Ursula Le Guin Has Given Us a New Posthumous Collection of Writings

Legendary science fiction writer Ursula Le Guin has a new posthumous collection out called Space Crone. Sometimes polemical and often hilarious, it discusses feminism and radical alternatives on an intergalactic scope.

Ursula K. Le Guin signing a book in 2013. (K. Kendall / Wikimedia Commons)

In Greta Gerwig’s Barbie, Margot Robbie plays the titular character as a kind of young, sheltered woman whose world is thrown into turmoil by sudden thoughts of death. As elements of human reality seep into Barbieland, patches of cellulite appear on her plastic thighs (in Barbieland, there is no death and certainly no cellulite). Later, having departed Barbieland for the real world, Barbie sits next to an old lady on a bench and declares how beautiful she is. In Gerwig’s movie, the real world with its achy, breaky, wrinkly people is almost as unreal as Barbie’s pink plastic paradise. Wrinkles and cellulite figure as the physical counterparts to the emotional messiness the film associates with the profundity of the human condition, a cloying world filled with flesh and feelings.

“I am not sure anyone has invented old women yet, but it might be worth trying,” Ursula K. Le Guin declares in “Introducing Myself,” a performance piece from 1992. In Space Crone, a new collection of sometimes polemical and often hilarious fictional and nonfictional writings on feminism and gender by the late science fiction author, the figure of the crone appears in various places in the context of discussions of gender roles, women’s writing, and feminism.

In the essay “Space Crone” (1976), Le Guin imagines a spaceship visiting earth that can take only one exemplary passenger back in the hopes of understanding the human condition. Though she expects most people would suggest sending a young man, Le Guin would prefer to send a woman over sixty, ideally someone just randomly pottering around Woolworths. Le Guin argues that this wise woman with little formal education has spent her life working hard at “small, unimportant jobs . . . like cooking, cleaning, bringing up kids, selling little objects of adornment or pleasure.” Now her feet ache. She imagines that the woman would be reluctant to act as an emissary for the human race, yet insists that only she has “experienced, accepted, and acted the entire human condition.”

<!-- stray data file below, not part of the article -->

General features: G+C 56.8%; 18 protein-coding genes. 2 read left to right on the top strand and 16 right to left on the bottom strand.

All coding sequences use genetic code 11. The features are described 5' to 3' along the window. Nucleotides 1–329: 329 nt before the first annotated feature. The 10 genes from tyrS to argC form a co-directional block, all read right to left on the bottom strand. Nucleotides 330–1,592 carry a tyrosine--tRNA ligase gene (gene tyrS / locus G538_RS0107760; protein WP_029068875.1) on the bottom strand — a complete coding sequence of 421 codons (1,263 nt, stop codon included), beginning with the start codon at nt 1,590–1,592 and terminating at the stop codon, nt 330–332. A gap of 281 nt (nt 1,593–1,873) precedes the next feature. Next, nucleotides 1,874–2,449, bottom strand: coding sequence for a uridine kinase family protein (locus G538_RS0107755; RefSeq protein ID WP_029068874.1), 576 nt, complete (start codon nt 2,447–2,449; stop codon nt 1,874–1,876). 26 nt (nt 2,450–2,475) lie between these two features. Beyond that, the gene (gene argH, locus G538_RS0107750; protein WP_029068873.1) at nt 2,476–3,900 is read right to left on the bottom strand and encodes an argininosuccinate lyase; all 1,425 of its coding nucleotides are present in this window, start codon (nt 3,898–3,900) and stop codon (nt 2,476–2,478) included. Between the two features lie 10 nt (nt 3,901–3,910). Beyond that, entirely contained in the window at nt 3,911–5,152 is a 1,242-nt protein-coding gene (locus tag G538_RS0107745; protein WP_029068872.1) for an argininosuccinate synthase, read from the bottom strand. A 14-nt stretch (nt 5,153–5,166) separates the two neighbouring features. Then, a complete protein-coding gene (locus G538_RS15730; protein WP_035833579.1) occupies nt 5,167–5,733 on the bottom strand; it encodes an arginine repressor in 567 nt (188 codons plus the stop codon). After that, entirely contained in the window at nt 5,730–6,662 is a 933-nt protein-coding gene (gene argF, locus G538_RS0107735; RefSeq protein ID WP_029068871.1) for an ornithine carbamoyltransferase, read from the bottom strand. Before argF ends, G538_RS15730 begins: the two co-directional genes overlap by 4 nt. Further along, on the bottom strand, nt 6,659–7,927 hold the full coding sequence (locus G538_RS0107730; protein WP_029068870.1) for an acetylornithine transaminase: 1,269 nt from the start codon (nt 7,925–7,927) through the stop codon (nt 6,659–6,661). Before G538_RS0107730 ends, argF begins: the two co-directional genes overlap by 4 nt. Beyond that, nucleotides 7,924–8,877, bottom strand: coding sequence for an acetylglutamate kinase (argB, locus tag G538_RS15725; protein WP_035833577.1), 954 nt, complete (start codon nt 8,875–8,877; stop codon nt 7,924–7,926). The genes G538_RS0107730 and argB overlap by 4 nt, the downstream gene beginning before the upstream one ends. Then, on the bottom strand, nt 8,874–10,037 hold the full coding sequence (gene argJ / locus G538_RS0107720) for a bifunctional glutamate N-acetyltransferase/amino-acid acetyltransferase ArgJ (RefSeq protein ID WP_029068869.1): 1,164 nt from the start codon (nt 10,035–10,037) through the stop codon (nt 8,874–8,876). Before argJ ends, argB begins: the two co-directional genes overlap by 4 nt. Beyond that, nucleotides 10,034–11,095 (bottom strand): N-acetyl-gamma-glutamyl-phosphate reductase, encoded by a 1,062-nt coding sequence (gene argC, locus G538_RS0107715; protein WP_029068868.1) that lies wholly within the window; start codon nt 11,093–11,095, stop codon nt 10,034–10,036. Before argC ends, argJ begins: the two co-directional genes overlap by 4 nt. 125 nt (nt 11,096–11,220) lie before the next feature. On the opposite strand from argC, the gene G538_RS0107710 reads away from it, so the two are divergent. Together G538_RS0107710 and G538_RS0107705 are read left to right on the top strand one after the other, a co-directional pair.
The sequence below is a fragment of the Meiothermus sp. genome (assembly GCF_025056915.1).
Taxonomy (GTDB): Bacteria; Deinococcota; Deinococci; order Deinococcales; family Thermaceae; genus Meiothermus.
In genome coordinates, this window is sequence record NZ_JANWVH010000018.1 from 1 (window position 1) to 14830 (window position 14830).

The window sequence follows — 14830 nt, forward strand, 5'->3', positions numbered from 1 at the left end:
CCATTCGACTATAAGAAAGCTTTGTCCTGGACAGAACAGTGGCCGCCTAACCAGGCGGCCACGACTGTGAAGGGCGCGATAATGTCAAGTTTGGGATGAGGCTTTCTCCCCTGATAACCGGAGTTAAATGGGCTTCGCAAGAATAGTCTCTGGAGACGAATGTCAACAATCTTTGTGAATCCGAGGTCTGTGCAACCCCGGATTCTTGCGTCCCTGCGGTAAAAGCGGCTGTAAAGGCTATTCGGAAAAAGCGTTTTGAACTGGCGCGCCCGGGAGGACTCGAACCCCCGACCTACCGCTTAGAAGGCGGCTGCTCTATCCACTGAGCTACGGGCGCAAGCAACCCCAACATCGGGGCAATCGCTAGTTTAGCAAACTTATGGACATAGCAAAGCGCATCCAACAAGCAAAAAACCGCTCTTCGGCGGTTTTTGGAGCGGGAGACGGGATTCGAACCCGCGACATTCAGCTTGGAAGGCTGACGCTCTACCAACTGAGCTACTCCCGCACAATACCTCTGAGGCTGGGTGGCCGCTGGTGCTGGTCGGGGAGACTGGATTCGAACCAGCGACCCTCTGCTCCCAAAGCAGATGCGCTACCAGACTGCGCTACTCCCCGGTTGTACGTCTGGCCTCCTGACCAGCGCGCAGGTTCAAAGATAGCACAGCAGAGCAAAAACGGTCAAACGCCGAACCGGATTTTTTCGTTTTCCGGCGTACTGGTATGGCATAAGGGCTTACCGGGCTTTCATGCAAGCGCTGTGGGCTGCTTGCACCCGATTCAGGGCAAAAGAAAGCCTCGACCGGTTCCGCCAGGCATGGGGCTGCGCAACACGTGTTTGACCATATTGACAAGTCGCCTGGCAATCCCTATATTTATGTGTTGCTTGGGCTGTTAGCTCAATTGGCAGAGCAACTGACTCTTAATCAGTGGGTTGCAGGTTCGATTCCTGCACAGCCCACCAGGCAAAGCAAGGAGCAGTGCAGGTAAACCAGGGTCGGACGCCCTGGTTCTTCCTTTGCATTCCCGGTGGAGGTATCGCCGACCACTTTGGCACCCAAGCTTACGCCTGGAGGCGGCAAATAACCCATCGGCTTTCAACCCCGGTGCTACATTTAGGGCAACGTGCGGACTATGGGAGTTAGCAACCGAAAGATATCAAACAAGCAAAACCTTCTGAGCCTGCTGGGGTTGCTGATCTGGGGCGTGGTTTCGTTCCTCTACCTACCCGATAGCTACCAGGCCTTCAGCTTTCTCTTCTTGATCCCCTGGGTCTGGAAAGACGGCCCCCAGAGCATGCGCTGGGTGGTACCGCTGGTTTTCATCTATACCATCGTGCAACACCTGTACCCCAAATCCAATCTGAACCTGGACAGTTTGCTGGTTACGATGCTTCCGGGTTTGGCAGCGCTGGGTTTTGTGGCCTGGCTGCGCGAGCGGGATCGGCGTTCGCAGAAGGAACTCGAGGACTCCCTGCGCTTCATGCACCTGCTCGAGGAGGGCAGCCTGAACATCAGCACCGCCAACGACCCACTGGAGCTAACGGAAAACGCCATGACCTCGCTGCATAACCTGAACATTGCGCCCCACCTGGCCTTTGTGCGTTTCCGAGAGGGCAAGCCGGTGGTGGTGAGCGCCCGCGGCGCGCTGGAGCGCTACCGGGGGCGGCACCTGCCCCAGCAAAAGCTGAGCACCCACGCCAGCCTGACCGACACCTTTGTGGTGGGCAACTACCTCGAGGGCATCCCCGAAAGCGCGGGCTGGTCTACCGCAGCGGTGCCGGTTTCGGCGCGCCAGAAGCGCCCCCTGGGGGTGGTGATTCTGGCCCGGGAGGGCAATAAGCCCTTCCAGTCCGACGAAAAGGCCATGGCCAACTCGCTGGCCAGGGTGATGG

Le Guin consistently emphasizes the unglamorous and undervalued work quietly pursued by the crone. Such activities, she argues, should be classified as art. In “What Women Know” (2010), she admits that her early fiction focused on male characters engaged in typically masculine activities, but that the women’s liberation movement — alongside her own experience of raising children — prompted her to question that emphasis: “Why are war and adventure important while housekeeping and child-rearing are not?” The short story “Sur” (1982) describes an Antarctic expedition undertaken by a group of South American women who published no accounts of their adventures and left no footprints in their wake, evincing Le Guin’s interest in showing “the backside of heroism,” while her “Bryn Mawr Commencement Address” (1986) discusses the need for writing by women that explores what “happens in the other room,” the room beyond men’s experience.

While other pieces in the collection were written when Le Guin was in her seventies and eighties, “Space Crone” was published when Le Guin was in her late forties, a response to her experience of menopause. The crone is the product of a profound physiological transformation that allows her to “become pregnant with herself, at last.” But Le Guin’s interest in “vulnerable, violable” bodies rejected “sexual reductionism” and biological essentialism: “When I say the middle of the body I don’t mean balls, prick, cunt or womb.” “Is Gender Necessary? (Redux)” (1976/1988) discusses her 1969 novel The Left Hand of Darkness, which she describes as a thought experiment in how class, sex, kinship, work, and war might look on a planet without “physiological sex distinction.”

The patriarchal myth of the “great dummy statue goddess A Woman” described by Le Guin has something in common with Barbie: “Thighs forever thin and shining hair and shining teeth.” Although this vision of “Woman” may never grow old, she is surrounded by seething droves of little old ladies who threaten to topple the youthful structure: “old women live in the cracks, between the walls, like roaches, like mice, a rustling sound, a squeaking. Better lock up the cheese, boys.”

At the end of Gerwig’s film, Barbie chooses reality over fantasy. The existing world, for all its inequities, is ultimately celebrated as the site of emotional depth, whereas Le Guin invented fantasy worlds to imagine how things in this world might be otherwise organized. She insisted on the need to redraw existing maps, to invent new languages, to envisage different social structures and forms of relation: “We have to rewrite the world.” In a foreword to anarchist environmentalist Murray Bookchin’s The Next Revolution (2015), Le Guin — then well into her eighties — addressed herself to young people seeking “intelligent, realistic, long-term thinking” to guide them in struggles for social change. Follow the crone into the spaceship. She might help to point the way.